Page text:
The best pizza in Milan comes with a side of history that encompasses all of Italy. Whereas Naples’ version of the delicacy follows strict rules (round, soft, with a raised edge that is free from burns) that have earned it a UNESCO World Heritage status, pizzaioli (pizza makers) from Rome serve the stuff al taglio (by the slice) or as crispier, round pizza Romana. Milan, on the other hand, has never boasted a distinctive pizza style, benefiting instead from a culinary reputation centred around cotoletta Milanese (a sort of cutlet), risotto and other local eats.
Milan favourite Spontini has been the one big name on the local pizza scene since the 1950s, serving thick triangular slices of Margherita (with the addition of one not-so-secret ingredient, anchovies) that many grab on-the-go, but typical round pizzas – larger in circumference and with a cracker-thin crust – have been traditionally unremarkable.
That all changed when the Expo 2015 swept into town, bringing along with it a focus on food that has led to a local restaurant and bar revolution. In terms of pizza, this has meant an influx of big-name Neapolitan players as well as a rise in homegrown artisanal offerings. Today, discerning Milanese want to know everything from how long the dough is allowed to rise to the provenance of the oregano lightly dusted on the finished product. And we’re here to enjoy it all.
With two pizzerias in the city, Da Zero (which translates to “from zero”) is all about starting things off with a quality base, meaning top ingredients from the Cilento area in the Campania region as well as products boasting a slow-food certification. The dough is the result of a mix of specially grown grains, along with a little yeast and a lot of water, resulting in a unique crust that is not too heavy. Da Zero offers classic pizzas like Margherita and Marinara along with more interesting combinations such as broccoli and sausage. Its focus on getting the basics right makes it a winner.
One of the latest artisanal pizzerias on the scene, with three locations scattered across the city, Berberè uses sourdough when making its crusts. The dough rises for at least 24 hours (in some locations, you can even watch the kneading machine at work, which is surprisingly fascinating) and toppings are all organic. Pizzas are pre-cut into triangles for easy sharing. While waiting for your treat, snack on one of the small plates from the appetizer menu, like toasted bread with spicy ‘nduja sausage and smoked ricotta.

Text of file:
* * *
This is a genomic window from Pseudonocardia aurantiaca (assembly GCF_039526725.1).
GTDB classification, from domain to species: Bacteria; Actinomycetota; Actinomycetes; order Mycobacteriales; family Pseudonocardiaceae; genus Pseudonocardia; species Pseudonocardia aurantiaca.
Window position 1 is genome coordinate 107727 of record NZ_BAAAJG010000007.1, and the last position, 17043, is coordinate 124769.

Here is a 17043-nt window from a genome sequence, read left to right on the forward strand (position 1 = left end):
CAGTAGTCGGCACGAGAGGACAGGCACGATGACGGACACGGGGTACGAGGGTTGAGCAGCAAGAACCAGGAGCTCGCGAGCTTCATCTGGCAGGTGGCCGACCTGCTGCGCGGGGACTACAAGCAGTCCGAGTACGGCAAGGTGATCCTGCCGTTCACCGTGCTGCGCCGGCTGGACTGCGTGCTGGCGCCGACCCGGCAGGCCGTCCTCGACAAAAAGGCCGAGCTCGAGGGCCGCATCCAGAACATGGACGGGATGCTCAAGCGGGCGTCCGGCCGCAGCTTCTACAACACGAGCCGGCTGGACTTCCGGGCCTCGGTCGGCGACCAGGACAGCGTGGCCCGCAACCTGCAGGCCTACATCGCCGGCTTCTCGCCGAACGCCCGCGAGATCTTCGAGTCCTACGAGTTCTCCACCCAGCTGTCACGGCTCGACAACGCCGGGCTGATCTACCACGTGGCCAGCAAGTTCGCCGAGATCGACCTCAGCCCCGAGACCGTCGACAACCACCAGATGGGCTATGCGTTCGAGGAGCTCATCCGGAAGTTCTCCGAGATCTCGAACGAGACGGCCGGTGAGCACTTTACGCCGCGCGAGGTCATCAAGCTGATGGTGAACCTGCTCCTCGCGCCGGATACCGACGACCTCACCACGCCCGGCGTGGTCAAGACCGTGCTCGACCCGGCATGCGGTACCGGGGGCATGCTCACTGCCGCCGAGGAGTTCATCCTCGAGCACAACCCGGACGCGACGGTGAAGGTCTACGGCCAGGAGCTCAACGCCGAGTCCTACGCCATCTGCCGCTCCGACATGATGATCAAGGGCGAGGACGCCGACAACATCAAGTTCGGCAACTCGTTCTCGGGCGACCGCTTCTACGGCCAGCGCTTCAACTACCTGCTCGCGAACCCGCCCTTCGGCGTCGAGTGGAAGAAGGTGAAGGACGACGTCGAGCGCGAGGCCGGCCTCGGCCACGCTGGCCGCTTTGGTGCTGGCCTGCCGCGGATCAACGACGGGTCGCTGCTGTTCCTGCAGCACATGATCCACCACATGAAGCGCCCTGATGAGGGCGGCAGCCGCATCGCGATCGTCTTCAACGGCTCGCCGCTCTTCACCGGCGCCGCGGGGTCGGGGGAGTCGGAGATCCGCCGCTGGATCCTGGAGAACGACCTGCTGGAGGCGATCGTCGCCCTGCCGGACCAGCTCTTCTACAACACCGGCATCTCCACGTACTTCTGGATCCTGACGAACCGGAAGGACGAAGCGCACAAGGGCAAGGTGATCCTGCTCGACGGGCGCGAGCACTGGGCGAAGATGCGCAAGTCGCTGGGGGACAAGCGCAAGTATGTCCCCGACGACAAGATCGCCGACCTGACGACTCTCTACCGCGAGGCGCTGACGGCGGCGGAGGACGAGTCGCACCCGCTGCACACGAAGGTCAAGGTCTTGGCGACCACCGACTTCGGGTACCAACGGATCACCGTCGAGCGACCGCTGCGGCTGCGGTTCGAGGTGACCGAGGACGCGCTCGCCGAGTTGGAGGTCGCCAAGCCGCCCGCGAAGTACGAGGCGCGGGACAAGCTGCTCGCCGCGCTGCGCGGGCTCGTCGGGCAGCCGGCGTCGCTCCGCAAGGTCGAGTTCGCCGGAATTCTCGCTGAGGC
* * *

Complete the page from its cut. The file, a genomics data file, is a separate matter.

Marghe has really made a splash on the Milanese scene with its unique pizzas that take inspiration from the Neapolitan style, with an added modern twist. Because a special type of brewer’s yeast is used and the dough rises for at least 48 hours, the crust is especially light and airy, like biting into a cloud. A select number of specialty pies are offered, with toppings that are sourced from specific areas of Italy, such as San Marzano tomatoes, mortadella from Bologna and anchovies from Cetara. This is a hot ticket in Milan and they don’t take reservations so come early if you want to get a table.
With three locations throughout the city, Lievità (a play on words meaning lightness as well as a reference to the rising of dough) offers an interesting concept that focuses on gourmet Neapolitan-style pizza. Pies here, which are made with either semi-wholemeal or wholemeal flour, are meant to be nutritious, light and easy to digest (“digestability” is a very important concept to Italians when it comes to pizza). Find everything from the classic Margherita to more unusual variations with ingredients like pumpkin purée or pistachio pesto.
Michelin-starred chef Andrea Berton launched Dry Milano a few years ago as an upscale cocktail bar that also serves excellent gourmet pizza. Choose a basic pie from the menu and add your own toppings or opt for one of the chef’s specialties, including the friarielli, with broccoli rabe and pumpkin purée. Make sure to try one of the cocktails concocted by the expert mixologists on staff. There are two locations in the city, and you’ll want to visit both of them.